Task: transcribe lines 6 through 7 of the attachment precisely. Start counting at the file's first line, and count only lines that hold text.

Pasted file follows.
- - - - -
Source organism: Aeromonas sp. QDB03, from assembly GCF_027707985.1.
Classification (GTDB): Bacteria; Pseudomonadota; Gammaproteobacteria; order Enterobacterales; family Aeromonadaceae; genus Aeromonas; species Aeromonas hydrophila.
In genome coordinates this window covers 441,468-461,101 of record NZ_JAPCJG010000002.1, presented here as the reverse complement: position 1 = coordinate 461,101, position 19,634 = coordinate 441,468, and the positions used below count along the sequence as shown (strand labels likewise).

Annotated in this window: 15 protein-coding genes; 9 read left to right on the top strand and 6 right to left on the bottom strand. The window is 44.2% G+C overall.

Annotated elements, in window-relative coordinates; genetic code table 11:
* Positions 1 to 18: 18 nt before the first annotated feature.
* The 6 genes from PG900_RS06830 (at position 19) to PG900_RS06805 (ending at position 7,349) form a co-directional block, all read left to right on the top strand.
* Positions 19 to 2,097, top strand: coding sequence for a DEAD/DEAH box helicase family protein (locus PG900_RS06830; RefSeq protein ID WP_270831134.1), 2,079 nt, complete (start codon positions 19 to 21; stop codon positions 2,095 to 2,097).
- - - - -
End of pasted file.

* Positions 1 to 18: 18 nt before the first annotated feature.
* The 6 genes from PG900_RS06830 (at position 19) to PG900_RS06805 (ending at position 7,349) form a co-directional block, all read left to right on the top strand.